Keg and beer

For years, IUP has attempted to get rid of the image it has within the state as a “party school.” 

It has done so by having both the campus police and borough police carry out stricter enforcement at students’ parties. 

On special events in Indiana, such as the infamous “IUPatty’s” and IUP Homecoming, the police seem to break up any gathering that can be seen outside with more than 10 to 15 people, except for a select group of houses.

This year, during the first week of classes, known as “sylly week,” the police were back in action, breaking up gatherings at off-campus homes. 

Again, the police seemed to miss a select group of houses.

These houses are the homes of IUP’s Greek life. 

During “IUPatty’s” and on most weekends, most fraternities and some unofficial sorority houses host huge parties that are easily visible to any passers-by.

Why is it that “non-Greek” students’ gatherings are broken up, but the “Greek” students can host parties with numbers oftentimes reaching triple digits?

What kind of example is the police force and university setting for present and future IUP students?

That if they want to indulge in college festivities they have to join Greek life or subject themselves to the events and conditions at those places?

Although not proven, it seems that many of the over-the-top issues that happen at parties here at IUP happen at these Greek homes.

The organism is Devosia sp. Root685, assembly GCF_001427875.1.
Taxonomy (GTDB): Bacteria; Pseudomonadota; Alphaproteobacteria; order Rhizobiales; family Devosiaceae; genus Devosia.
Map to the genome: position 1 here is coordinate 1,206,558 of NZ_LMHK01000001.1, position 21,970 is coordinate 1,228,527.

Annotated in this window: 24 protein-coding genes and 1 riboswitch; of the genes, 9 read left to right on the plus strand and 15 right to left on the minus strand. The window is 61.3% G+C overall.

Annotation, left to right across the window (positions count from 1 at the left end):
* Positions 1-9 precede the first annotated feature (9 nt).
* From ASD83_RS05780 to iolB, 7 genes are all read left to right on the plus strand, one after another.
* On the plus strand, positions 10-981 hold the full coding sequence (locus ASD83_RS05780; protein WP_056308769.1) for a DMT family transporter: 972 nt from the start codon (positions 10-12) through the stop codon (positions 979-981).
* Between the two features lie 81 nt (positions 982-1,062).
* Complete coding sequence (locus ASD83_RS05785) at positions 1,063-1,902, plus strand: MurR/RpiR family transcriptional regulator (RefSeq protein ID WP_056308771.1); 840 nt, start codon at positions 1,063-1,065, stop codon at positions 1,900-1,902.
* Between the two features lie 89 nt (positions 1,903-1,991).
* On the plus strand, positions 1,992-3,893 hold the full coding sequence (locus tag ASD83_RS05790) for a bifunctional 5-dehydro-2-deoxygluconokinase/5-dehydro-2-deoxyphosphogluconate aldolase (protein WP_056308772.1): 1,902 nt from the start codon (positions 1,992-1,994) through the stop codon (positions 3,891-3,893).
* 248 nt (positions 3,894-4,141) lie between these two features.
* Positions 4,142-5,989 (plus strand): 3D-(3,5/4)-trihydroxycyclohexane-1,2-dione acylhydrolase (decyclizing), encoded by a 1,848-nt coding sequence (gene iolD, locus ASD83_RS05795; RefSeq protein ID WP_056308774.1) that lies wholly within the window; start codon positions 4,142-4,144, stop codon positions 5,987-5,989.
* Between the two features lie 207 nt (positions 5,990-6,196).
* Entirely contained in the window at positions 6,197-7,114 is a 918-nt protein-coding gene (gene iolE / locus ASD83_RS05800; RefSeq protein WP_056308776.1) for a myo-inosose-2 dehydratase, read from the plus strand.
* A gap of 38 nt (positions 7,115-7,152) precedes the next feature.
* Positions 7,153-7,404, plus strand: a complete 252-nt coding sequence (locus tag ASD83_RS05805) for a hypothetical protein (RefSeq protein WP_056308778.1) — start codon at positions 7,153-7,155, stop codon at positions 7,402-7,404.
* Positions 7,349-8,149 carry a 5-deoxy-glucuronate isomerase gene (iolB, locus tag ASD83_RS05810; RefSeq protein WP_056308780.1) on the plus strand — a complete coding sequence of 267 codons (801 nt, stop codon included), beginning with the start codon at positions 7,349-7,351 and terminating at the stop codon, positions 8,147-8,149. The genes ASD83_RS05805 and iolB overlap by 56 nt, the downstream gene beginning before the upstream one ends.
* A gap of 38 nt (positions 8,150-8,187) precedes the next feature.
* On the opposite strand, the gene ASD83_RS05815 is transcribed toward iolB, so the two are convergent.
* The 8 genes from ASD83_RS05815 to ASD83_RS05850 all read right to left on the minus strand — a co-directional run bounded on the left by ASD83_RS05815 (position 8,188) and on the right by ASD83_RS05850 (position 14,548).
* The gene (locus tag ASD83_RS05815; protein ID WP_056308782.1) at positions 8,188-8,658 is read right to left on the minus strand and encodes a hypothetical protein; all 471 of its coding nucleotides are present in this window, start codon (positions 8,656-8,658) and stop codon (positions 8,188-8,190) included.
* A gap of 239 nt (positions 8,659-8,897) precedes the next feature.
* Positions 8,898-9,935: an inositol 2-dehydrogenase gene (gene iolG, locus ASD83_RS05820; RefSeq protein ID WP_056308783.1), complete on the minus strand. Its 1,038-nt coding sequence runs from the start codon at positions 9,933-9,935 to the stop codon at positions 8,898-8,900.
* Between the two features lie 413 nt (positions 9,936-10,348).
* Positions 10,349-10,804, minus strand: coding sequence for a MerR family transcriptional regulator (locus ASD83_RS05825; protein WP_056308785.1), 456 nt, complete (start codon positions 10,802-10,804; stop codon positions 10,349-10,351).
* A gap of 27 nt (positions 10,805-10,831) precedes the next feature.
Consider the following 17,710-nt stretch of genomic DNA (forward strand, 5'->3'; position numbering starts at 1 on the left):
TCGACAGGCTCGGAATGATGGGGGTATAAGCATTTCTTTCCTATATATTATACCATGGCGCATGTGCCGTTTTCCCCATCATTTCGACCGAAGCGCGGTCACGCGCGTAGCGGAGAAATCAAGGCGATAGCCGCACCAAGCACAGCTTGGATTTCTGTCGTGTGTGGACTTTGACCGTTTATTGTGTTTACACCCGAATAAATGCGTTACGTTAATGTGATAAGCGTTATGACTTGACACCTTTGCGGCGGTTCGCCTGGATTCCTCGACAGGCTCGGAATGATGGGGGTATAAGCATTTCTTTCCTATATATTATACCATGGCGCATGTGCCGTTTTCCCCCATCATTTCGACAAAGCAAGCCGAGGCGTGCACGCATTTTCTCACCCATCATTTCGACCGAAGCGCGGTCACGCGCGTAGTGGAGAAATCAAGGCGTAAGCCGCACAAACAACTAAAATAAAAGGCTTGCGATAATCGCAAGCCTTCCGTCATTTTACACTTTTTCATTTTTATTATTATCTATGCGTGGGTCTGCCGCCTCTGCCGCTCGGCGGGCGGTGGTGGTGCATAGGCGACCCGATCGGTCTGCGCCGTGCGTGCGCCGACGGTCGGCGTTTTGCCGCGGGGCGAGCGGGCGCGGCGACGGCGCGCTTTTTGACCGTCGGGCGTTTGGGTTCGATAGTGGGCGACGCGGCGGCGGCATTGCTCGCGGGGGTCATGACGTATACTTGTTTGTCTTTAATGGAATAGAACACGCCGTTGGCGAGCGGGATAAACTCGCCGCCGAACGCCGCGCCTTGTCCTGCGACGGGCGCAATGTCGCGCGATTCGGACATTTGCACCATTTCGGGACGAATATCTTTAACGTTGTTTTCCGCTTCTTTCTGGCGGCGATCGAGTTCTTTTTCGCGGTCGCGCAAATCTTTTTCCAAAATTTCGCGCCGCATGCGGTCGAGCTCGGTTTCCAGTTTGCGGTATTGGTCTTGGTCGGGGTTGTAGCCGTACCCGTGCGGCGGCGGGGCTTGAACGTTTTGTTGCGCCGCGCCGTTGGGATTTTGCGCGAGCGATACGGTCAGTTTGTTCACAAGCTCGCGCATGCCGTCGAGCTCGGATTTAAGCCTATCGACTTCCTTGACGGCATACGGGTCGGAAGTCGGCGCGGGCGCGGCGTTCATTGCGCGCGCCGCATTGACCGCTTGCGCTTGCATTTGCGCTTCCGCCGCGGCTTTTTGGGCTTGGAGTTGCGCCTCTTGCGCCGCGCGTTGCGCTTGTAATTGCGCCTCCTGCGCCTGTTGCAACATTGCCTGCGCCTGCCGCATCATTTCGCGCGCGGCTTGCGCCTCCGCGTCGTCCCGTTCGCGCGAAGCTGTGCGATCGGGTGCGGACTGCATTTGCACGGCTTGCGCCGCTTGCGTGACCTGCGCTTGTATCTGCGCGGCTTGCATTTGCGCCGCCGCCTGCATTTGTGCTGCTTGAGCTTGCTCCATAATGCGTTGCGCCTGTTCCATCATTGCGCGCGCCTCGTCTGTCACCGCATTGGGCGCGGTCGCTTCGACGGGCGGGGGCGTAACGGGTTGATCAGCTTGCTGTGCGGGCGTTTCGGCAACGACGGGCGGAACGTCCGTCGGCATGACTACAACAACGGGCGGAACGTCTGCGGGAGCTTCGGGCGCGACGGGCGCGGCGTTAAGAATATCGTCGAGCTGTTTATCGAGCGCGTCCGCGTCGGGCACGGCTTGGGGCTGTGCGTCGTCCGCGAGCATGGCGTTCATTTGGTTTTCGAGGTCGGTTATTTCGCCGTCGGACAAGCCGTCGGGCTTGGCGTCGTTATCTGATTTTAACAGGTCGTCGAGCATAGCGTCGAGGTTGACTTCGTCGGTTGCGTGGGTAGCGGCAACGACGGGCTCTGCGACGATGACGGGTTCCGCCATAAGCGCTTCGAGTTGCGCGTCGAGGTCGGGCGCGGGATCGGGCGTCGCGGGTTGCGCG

Must we be reminded of the death of Caleb Zweig during the 2016 fall semester, in which he was allegedly beaten and left for dead by his “brothers?”

Or what about the constant peer pressure applied to everyone in attendance to continue drinking to the point of passing out or alcohol poisoning?

Not to mention the constant threat of sexual harassment many girls endure at the fraternities.

Many non-Greek students have more sensible parties on weekends with smaller numbers and groups of close friends.

 On “Frat Row,” the popular Greek party destination, houses constantly have parties on weekdays, and as long as you’re a “cute” girl with a pulse, you’re welcome to join.

Again, not all Greek life is bad. In fact many of the organizations volunteer to clean up after some weekends. But oftentimes they are the ones who make the biggest messes, with beer cans and plastic cups from their kegs.

And the police force, both local and campus, usually do a great job at keeping the streets safe for all. 

But just maybe there should be an equal playing field for all Greek and non-Greek gatherings. IUP could benefit by protecting the school’s image and possibly seeing enrollment numbers added.

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